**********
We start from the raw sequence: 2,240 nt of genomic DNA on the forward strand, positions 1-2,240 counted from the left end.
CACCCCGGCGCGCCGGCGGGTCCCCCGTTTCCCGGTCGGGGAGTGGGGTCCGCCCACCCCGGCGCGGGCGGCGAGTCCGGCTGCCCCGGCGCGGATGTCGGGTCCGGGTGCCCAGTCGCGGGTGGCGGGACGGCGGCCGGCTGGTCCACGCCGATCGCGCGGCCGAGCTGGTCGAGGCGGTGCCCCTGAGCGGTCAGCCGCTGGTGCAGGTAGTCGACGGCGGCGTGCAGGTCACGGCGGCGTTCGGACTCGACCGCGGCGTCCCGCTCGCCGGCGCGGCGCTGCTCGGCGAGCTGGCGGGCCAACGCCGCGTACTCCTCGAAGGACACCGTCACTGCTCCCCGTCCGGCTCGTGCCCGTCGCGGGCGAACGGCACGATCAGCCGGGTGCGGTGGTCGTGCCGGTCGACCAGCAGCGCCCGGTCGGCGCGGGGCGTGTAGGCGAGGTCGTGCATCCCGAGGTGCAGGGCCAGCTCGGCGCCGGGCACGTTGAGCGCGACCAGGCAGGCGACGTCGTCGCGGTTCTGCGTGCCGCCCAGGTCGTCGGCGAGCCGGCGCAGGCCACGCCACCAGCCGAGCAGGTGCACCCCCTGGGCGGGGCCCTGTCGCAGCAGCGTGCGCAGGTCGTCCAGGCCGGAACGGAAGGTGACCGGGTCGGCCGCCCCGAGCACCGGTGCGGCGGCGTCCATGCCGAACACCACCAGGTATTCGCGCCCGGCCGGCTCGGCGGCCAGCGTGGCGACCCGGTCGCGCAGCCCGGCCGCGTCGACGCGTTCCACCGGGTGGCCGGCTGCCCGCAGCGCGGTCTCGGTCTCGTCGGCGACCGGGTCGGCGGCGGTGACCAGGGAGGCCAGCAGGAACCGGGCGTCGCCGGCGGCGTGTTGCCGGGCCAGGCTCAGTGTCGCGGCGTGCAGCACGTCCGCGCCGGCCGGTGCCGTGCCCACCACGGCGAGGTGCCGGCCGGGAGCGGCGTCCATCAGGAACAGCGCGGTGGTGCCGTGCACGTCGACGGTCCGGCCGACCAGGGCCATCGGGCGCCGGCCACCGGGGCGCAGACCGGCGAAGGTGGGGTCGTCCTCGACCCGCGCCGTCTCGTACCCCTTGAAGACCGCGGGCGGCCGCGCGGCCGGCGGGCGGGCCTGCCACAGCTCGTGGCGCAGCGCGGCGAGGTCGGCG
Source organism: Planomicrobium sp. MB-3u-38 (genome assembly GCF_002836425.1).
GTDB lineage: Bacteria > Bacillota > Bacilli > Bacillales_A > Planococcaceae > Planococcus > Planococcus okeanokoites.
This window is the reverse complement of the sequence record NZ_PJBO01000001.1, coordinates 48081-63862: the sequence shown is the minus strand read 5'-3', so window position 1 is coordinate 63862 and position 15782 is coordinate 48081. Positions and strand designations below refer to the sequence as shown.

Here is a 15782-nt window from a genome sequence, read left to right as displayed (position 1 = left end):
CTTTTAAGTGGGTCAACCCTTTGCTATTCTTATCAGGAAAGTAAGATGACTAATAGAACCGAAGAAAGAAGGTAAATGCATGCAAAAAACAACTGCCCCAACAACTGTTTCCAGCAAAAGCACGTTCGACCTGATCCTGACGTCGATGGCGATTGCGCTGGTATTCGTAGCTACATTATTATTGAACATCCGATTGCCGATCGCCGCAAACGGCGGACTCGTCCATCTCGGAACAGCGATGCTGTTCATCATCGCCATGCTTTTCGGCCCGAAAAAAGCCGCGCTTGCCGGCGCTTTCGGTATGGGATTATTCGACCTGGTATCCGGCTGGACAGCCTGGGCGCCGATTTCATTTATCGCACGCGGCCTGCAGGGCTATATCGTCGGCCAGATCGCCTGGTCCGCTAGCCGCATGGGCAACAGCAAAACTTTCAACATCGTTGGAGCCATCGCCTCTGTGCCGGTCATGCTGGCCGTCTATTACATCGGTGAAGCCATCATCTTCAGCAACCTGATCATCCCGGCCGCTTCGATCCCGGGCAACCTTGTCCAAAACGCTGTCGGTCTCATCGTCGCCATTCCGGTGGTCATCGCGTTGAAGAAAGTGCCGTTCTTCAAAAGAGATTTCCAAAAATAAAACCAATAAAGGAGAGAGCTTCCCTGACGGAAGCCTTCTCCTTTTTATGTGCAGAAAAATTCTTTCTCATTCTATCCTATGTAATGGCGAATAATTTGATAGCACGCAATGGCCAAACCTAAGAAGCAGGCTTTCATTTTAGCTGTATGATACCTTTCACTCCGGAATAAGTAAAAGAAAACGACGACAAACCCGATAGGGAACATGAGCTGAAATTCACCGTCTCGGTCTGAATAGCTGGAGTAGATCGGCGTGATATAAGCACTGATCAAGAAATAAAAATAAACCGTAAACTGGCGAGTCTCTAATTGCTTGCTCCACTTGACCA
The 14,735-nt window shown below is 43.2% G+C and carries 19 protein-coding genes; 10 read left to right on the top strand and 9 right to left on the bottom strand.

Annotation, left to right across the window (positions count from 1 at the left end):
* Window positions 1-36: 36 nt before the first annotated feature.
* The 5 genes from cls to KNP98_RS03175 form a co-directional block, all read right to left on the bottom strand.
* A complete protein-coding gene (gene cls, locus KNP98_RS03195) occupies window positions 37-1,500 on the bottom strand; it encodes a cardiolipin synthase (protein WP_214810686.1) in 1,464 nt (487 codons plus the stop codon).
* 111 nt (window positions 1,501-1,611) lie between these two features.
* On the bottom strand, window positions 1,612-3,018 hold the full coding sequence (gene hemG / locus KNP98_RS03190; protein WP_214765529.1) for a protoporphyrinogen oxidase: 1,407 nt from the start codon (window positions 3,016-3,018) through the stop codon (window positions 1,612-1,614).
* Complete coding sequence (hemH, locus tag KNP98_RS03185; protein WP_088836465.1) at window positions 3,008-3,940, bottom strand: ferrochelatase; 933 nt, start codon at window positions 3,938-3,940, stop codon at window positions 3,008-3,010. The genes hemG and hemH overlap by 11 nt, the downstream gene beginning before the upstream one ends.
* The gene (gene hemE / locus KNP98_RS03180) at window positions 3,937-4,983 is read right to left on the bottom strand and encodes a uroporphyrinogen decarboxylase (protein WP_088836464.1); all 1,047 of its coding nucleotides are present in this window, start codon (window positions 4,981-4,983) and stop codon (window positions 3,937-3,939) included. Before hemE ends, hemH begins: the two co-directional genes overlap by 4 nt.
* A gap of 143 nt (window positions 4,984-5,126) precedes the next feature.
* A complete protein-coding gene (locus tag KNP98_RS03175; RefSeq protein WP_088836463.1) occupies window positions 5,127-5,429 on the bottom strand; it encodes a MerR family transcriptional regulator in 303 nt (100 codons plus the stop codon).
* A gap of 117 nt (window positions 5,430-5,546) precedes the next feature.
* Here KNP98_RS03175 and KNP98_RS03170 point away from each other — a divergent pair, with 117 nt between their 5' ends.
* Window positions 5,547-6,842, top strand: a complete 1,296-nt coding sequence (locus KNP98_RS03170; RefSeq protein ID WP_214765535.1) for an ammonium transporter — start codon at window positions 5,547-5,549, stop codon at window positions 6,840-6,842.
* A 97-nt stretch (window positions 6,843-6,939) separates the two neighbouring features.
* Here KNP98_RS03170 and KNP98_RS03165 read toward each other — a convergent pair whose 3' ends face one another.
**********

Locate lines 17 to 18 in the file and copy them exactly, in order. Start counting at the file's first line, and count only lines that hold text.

* A gap of 143 nt (window positions 4,984-5,126) precedes the next feature.
* A complete protein-coding gene (locus tag KNP98_RS03175; RefSeq protein WP_088836463.1) occupies window positions 5,127-5,429 on the bottom strand; it encodes a MerR family transcriptional regulator in 303 nt (100 codons plus the stop codon).